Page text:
How to Cook the Beet Greens
A nice way to cook beet greens is to saute them in olive oil and garlic and then squeeze some fresh lemon juice on top. Wash the greens and then remove the leafy part from the stems and chop the stems. Heat the oil in a large skillet, add the stems first and saute them for a few minutes. The add the leafy greens and the garlic and saute for a few more minutes or until tender. Season with salt and pepper and the lemon juice.
- safflower oil for coating pan
- 1 3/4 lb.. monkfish fillets
- 1/3 cup low-sodium soy or tamari sauce
- 1/3 cup minced green onions, including green tops
- juice from 2 lemons
- 2 tsp. minced chives
- 2 tsp. minced parsley
- 1/4 cup dry white wine
Preheat oven to 400 lightly oil a 9” x 12” baking dish. Lay out 4 sheets of parchment paper. Cut monkfish into 4 equal parts and lay each on a sheet of parchment. Sprinkle with soy sauce, green onions, lemon juice, chives, parsley and wine. Bring edges of parchment together and roll to seal on all sides. Place packets seam side down in baking dish.
Bake for 20 minutes. To serve, unroll parchment packets and place fish on platter. Spoon cooking liquid and herbs over top.
Place the fish on a paper towel and pat dry.
In a small bowl, stir together the oil, garlic, ginger, turmeric, chile and salt into a paste. Using half of the paste, coat one side of each fillet.
Spread a 2-foot sheet of foil out on the counter. Place all the fish fillets on one half of the foil, paste-side down. Coat the other side of the fillets with the remaining paste, making sure to evenly cover the entire surface area of the fish. Evenly sprinkle the clementine peel over the top of each fillet. Fold the other half of the foil over the fish, then fold each side over three times to seal the foil into a pouch. Refrigerate the pouch for 30 minutes.
Transfer the pouch to a baking sheet and bake for 10-14 minutes, depending on the thickness of your fillets, then turn off the oven and let the fish sit in the oven for 1 minute more — the pouch should have puffed up at this point.
Remove the baking sheet from the oven and let the pouch cool down for a minute, then unseal the sides of the pouch (be careful of the hot steam inside!). Serve each fillet with a lime wedge for spritzing and spoon the juices from the foil pouch over the top.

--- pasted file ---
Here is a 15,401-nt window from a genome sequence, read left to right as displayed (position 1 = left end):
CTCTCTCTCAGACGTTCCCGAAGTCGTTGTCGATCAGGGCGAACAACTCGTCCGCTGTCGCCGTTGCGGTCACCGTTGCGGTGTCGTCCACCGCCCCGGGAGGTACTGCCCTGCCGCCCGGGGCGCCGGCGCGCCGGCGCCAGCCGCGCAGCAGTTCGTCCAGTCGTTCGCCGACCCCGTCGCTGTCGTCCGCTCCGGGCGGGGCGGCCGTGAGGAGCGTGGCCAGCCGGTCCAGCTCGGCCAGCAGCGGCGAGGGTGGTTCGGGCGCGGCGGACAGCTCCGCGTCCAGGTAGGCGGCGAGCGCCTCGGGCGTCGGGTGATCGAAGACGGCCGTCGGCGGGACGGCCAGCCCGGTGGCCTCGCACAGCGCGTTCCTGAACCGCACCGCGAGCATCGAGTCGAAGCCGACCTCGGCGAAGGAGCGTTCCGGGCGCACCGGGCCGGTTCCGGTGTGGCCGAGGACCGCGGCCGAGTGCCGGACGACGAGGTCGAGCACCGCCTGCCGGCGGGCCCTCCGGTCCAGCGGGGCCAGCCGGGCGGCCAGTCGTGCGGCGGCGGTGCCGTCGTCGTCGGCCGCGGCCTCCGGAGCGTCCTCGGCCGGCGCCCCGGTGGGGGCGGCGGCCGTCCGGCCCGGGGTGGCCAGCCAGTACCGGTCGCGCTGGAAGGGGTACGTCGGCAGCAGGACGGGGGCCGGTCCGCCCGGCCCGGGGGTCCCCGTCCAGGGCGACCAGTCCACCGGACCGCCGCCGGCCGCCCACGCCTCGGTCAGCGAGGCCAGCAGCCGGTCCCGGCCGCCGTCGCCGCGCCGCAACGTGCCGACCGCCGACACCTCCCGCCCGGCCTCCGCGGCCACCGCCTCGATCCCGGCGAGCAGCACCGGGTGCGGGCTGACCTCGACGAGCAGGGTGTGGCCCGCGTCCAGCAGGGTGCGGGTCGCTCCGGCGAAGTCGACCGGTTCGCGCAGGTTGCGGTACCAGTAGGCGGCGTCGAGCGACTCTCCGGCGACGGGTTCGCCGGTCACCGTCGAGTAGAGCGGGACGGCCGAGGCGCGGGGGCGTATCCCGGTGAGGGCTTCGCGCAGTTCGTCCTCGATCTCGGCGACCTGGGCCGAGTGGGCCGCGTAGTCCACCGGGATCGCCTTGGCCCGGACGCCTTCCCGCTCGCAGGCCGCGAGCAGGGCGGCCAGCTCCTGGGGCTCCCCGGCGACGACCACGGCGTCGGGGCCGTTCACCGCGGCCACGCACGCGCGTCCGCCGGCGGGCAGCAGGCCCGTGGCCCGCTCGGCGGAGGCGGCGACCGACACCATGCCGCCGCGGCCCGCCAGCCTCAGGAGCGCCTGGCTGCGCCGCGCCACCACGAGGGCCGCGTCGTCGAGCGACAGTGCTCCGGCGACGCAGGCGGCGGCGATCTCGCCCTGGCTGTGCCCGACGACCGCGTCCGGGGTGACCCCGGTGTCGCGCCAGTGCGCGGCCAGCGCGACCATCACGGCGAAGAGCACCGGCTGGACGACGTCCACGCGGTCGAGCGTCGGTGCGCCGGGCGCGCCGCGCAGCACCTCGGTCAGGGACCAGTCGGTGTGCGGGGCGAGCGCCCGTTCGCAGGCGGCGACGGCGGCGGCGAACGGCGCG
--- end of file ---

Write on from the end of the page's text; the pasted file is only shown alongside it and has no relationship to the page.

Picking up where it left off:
Excerpted from Indian-ish: Recipes and Antics from a Modern American Family © 2019 by Priya Krishna with Ritu Krishna. Photography © 2019 by Mackenzie Kelley. Reproduced by permission of Houghton Mifflin Harcourt. All rights reserved.
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- Serving Size: 1 (198.5 g)
- Calories 178.7
- Total Fat - 7.3 g
- Saturated Fat - 1.1 g
- Cholesterol - 62.3 mg
- Sodium - 246 mg
- Total Carbohydrate - 3.7 g
- Dietary Fiber - 1.7 g
- Sugars - 1.6 g
- Protein - 24.2 g
- Calcium - 34.9 mg
- Iron - 2.6 mg
- Vitamin C - 8.9 mg
- Thiamin - 0.4 mg
Cut 6 pieces parchment paper apprx 15"x10".
Just before baking place 1 lime slice in the center of each parchment paper.
Salmon Baked in Parchment with Orange, Zucchini, and Summer Squash
Have you made a meal in a parchment packet before? I hadn’t. But now, consider me a convert to this cooking method. Here’s why:
It takes 20 minutes and requires barely any clean up. All you need is a long sheet of parchment, one fillet of fish (I used salmon, but I’ve since used haddock with similarly good results), a drizzle of high quality olive oil (I love California Olive Ranch Everyday olive oil), thin slices of garlic, rounds of citrus for moisture and flavor (orange, lemon, lime…), and any quick-cooking veggies you like (anything other than root veggies, which will take a lot longer to cook than the fish).
Here is a fantastic video tutorial on folding the packet in the proper, half moon-shaped way. I, however, can’t help myself and like to do most things on a wing and a prayer, so I chose to fold the parchment tightly into a rectangle. (Thankfully it worked.)
The packet went onto a cookie sheet and into the oven for about 18 minutes and when it emerged, lunch was self-contained and served. I ate it straight from the parchment. Classy as a box of wine.
I couldn’t tell which I liked more: the softness of the just-steamed fish or the light citrus sauce that was created inside my little pouch. I spooned it over the salmon while eating, but eventually resorted to upending the parchment into my mouth. I’ve been known to do worse, though. Want to know what else I do? Most times, when I steam broccoli (not using a steamer basket–just putting broccoli in a pot filled with about an inch or so of simmering water), I pour the small amount of water remaining in the pot into a cup and then…wait for it…drink it. Yes, I am the grossest. I tell myself it’s because some of the vitamins and minerals have seeped out of the broccoli and into the water and that it would be a shame to pour them down the drain. Then again, I tell myself a lot of wack-a-doo things. So.
Back to the salmon in parchment. It’s summery, healthy, and quick and easy to make. I think you’re going to love it.